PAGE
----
J. Robert Hogg, Ph.D.
J. Robert Hogg graduated from Haverford College in 2000 with a B.S. in biology and earned a Ph.D. from the Department of Molecular and Cell Biology at the University of California, Berkeley in 2006. His thesis research at UC Berkeley focused on the composition and function of ribonucleoprotein complexes containing noncoding RNAs. He pursued postdoctoral research at Columbia University, where he studied mechanisms of mRNA biogenesis and quality control. He joined the NHLBI in 2012 as an Earl Stadtman tenure-track Investigator.
The fates and functions of RNA molecules in a cell are manifold. They may be translated, degraded, or in the case of retroviral RNA, even reverse transcribed into DNA and integrated into the genome. Dr. Hogg studies how RNAs attain unique functions in the cell by their intimate associations with proteins as part of ribonucleoprotein complexes (RNPs). In particular, his focus has been on quality control and RNA surveillance: How does a cell distinguish and respond to aberrant RNAs, whether produced internally or introduced virally? His goal is to dissect mechanisms of RNP assembly and understand how particular RNA-protein interactions determine mRNA function and decay.
Each stage in the maturation and cytoplasmic lifetime of messenger RNAs (mRNAs) is determined by the activity of tens to hundreds of proteins functioning in a network of protein-protein and protein-RNA interactions. Determining the protein composition of mRNPs containing specific mRNAs has been a major challenge and an impediment to understanding the relationship between RNP assembly and RNA functions. Dr. Hogg has developed a universal method for the purification of RNPs assembled on tagged RNAs in vivo. The tag, in this case, is a RNA “hairpin” that binds the Pseudomonas phage 7 coat protein (PP7CP) with high affinity and specificity. Once expressed in mammalian cell lines, tagged RNAs can then be affinity-purified from cell extracts with PP7CP in a single step. When combined with advances in mass spectrometry technology, this approach is a powerful method to study mRNP composition and dynamics in vivo.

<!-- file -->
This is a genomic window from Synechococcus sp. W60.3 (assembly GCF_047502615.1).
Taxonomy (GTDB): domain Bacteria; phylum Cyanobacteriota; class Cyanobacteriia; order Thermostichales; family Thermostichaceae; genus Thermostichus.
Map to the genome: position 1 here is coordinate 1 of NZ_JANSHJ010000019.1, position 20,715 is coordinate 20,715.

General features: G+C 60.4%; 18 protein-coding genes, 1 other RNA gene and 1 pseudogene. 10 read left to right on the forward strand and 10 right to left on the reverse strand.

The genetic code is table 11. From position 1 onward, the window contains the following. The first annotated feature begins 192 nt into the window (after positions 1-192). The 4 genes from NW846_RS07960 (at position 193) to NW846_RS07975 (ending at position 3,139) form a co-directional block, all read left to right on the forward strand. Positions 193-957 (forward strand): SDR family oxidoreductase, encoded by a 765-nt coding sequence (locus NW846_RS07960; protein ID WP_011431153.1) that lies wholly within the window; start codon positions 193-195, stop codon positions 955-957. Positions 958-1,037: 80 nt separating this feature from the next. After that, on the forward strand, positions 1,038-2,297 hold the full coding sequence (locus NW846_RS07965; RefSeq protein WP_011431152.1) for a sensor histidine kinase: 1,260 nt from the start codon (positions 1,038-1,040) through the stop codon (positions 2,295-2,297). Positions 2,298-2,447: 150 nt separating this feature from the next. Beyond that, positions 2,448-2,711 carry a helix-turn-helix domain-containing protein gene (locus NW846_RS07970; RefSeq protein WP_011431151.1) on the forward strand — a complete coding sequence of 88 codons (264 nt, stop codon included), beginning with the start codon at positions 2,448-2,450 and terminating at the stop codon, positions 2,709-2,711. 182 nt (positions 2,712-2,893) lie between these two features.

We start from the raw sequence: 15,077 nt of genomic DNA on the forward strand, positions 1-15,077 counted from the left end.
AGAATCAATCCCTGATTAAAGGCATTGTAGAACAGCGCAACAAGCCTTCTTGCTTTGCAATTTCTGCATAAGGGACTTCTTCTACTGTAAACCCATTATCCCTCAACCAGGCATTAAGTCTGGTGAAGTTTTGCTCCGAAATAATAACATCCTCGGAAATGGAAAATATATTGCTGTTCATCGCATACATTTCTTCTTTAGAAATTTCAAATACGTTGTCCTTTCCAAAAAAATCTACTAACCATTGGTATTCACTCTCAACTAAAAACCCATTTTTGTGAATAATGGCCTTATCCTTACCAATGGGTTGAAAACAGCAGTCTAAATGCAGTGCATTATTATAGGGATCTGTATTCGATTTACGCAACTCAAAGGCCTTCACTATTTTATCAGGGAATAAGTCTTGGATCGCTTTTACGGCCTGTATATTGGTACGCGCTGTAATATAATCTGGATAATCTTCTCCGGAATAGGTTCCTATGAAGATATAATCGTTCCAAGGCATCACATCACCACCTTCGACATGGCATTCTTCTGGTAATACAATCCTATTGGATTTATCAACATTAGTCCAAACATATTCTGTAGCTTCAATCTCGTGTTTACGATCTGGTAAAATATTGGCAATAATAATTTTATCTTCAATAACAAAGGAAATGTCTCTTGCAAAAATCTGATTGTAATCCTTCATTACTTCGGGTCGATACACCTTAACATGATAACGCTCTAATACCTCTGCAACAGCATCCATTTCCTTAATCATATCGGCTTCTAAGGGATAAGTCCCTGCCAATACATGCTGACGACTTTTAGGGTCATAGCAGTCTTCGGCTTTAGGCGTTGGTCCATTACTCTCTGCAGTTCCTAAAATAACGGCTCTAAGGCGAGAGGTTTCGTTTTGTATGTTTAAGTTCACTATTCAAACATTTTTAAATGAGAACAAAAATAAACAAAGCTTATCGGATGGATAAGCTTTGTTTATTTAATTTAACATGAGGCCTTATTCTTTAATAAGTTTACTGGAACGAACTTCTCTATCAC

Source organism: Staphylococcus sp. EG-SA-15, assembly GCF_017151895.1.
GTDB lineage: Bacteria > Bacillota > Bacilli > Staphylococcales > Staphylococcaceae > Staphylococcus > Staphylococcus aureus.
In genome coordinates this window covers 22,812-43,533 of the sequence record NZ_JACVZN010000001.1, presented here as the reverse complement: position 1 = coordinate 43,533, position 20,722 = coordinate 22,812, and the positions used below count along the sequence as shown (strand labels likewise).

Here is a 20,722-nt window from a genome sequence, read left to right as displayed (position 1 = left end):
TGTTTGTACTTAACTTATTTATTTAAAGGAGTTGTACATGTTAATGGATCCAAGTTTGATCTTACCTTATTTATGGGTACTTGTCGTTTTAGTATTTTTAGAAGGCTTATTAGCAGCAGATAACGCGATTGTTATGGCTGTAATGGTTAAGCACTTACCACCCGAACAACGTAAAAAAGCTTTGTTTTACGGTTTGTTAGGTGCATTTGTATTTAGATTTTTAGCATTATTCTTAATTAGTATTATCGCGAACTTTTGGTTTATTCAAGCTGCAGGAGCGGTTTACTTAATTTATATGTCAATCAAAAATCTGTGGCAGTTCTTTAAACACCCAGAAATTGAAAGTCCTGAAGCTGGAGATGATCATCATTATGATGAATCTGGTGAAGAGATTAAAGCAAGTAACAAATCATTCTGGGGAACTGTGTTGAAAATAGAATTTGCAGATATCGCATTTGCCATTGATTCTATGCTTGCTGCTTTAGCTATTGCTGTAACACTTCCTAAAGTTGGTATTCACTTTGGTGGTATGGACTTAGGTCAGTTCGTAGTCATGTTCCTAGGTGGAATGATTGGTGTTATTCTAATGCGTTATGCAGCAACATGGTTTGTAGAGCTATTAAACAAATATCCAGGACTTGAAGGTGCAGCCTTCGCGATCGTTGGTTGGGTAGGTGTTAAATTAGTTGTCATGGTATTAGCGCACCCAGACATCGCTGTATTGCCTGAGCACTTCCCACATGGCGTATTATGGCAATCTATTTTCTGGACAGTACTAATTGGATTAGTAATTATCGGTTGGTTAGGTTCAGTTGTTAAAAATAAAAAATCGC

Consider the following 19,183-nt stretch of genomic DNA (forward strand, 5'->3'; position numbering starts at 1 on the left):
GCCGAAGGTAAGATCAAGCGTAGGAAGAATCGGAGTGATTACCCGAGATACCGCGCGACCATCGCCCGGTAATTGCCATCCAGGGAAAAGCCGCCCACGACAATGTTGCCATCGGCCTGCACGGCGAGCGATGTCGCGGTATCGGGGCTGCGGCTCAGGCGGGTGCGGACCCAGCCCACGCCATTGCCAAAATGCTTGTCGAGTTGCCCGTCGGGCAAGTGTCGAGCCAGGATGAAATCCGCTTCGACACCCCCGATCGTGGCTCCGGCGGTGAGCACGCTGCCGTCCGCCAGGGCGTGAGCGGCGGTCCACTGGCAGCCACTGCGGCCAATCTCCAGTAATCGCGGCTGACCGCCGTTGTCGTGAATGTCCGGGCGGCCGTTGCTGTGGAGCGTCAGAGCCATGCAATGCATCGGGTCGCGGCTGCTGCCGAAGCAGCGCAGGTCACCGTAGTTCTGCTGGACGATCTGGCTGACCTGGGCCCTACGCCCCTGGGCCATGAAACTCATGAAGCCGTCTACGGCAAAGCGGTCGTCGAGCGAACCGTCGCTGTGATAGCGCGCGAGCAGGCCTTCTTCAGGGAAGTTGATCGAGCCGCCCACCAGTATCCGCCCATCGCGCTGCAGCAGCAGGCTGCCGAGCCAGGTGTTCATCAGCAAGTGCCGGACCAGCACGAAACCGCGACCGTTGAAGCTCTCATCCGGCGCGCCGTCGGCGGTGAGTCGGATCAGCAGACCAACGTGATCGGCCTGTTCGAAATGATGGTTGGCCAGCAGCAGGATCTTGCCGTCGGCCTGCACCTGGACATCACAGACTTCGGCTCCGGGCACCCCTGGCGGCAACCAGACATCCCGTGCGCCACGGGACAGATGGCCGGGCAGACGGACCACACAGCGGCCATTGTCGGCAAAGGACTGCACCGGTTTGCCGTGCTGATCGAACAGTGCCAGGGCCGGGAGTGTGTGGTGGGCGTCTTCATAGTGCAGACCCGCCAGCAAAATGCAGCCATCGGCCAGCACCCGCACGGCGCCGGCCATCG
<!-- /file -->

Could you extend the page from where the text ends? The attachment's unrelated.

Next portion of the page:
A major focus of the lab is to study how the nonsense-mediated mRNA decay pathway recognizes and degrades transcripts containing stop codons at sites distant from the poly(A) tail (i.e. mRNAs with long 3’ UTRs). Using PP7CP-based affinity purification of endogenously assembled mRNPs, Dr. Hogg has demonstrated that the key nonsense-mediated decay factor Upf1 associates with mRNAs in a 3’ UTR length-dependent manner. His findings have led to the development of a model for mRNA quality control surveillance by Upf1 in which non-specific binding of Upf1 to 3’ UTRs allows the protein to sense 3’ UTR length. Enhanced accumulation of Upf1 on long 3’ UTRs would increase the probability that the protein will interact with release factors at a terminating ribosome, a central event in the initiation of mRNA decay. He is currently investigating the regulation of Upf1 association with mRNPs and the molecular events required for the transition between Upf1 binding to mRNPs and the commitment to decay.
In addition to cellular mRNAs, Dr. Hogg is studying the fates of retroviral RNAs. Retroviral transcripts contain elements that allow them to be transcribed at high levels, overcome blocks to nuclear export of unspliced RNAs, be efficiently translated despite significant RNA secondary structure, evade cellular mRNA surveillance machinery, and be efficiently packaged into nascent viral particles. To achieve each of these functions, viral RNAs and proteins collaborate or compete with host cell factors, ensuring efficient viral replication. Despite the central importance of RNP assembly pathways in the biogenesis and activity of viral RNAs, crucial questions remain regarding the mechanisms by which multiple RNAs produced from a single locus can attain very different fates.